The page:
Click to enlargeSource: Bloomberg

Although it is shocking to see Microsoft trade at just 11x earnings, I can understand why the market is assigning such a low multiple to the company. Microsoft is no longer the dominant technology company it once was, they have moved into the maturation phase of their business lifecycle. Investors need to see some growth before rewarding the stock with higher multiples. So is it even worth purchasing shares at today's price, or will we see the "value trap" play out and watch this stock trade sideways for another decade?

To answer this question, I would turn to the dividend and shift your attention to the phrase "get paid to wait." Microsoft is trading at such low multiples that I think that downside risk in this stock is limited. Assuming we achieve sub-par growth over the next few years, you will be collecting a 3% dividend yield, which is likely to increase annually.

Let's assume the market continues to price shares of Microsoft with a 3.1% dividend yield, assuming the company grows its dividend at 5% annually (very conservative estimate), shares would trade at roughly $39 five years from now. This would imply an annualized return of roughly 8.12%.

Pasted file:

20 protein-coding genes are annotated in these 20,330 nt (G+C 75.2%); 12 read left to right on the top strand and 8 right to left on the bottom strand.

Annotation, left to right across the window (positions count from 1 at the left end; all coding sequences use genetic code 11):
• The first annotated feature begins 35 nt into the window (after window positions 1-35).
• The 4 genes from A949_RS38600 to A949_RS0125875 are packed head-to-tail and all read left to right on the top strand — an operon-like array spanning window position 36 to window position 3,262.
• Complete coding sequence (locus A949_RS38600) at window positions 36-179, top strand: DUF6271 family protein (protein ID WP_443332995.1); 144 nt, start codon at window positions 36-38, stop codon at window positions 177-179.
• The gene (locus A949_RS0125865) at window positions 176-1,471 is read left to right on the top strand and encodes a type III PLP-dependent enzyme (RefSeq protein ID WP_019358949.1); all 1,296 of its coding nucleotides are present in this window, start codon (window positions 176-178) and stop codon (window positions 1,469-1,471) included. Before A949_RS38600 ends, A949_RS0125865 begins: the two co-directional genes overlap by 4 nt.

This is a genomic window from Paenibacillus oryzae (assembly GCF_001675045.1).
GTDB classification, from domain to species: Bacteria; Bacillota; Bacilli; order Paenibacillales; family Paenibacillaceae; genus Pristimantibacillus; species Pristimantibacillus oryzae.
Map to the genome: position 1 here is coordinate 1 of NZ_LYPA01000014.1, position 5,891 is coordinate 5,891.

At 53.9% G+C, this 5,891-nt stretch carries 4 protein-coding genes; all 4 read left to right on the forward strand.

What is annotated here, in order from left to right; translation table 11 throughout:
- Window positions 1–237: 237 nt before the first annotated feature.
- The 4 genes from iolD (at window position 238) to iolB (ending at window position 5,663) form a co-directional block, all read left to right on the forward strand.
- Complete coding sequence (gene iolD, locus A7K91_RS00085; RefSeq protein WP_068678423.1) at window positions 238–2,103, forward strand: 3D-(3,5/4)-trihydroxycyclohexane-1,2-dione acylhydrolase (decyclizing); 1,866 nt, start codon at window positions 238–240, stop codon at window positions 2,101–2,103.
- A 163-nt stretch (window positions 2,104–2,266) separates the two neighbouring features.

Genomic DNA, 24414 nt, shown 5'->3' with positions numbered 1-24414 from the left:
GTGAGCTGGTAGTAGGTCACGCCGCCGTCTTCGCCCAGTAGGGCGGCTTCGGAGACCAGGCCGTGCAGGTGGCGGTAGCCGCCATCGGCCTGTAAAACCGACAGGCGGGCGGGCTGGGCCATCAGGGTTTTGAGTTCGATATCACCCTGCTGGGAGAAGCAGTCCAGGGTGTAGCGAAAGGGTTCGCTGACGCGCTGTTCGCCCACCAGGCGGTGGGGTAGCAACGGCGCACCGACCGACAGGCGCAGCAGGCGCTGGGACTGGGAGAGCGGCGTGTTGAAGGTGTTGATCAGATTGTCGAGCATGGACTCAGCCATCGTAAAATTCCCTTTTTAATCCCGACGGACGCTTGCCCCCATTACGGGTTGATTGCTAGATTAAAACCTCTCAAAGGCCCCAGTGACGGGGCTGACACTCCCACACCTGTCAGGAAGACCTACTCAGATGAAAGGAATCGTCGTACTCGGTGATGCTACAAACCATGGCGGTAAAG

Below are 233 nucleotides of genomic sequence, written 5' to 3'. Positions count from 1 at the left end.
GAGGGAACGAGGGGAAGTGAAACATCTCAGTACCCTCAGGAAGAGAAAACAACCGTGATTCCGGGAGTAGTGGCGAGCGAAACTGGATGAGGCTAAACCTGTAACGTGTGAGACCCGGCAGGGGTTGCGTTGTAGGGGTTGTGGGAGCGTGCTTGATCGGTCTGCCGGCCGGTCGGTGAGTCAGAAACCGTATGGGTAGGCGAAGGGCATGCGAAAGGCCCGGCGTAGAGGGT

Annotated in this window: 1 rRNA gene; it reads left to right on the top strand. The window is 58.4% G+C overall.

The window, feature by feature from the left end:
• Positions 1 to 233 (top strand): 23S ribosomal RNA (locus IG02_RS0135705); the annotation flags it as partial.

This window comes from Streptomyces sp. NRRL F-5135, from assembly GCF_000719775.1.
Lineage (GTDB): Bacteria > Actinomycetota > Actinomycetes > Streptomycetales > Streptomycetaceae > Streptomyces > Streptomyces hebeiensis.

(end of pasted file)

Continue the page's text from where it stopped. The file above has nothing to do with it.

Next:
In another scenario, assuming the company continues to raise its annual dividend by 5%, but the market feels Microsoft should trade with a 4% dividend yield (i.e. no share price appreciation) at the end of five years, you will have no capital appreciation, but will have collected a 3-4% dividend yield annually for the past five years. Although this return is not very attractive to an equity investor, given the Federal Reserve's recent comments on keeping interest rates low until 2015, it is certainly attractive towards an income investor.


Given the scenarios listed above, we have a possible range of returns for Microsoft that lie between 3-8% annually. These return assumptions imply very slow revenue growth. If the company is able to come up with the next hot product, or find a way to grow existing operations, these returns could be magnified significantly as the market will reevaluate Microsoft's growth story.

If you want a fast paced growth story, check out companies like Google or eBay (NASDAQ:EBAY). However, if you are looking to gain equity exposure through a high quality blue chip company, Microsoft offers a high dividend yield with upside potential, and in my opinion, is not a value trap.

*All data is reported directly from Microsoft SEC Filings and Press Releases

Disclosure: I have no positions in any stocks mentioned, and no plans to initiate any positions within the next 72 hours. I wrote this article myself, and it expresses my own opinions. I am not receiving compensation for it (other than from Seeking Alpha). I have no business relationship with any company whose stock is mentioned in this article.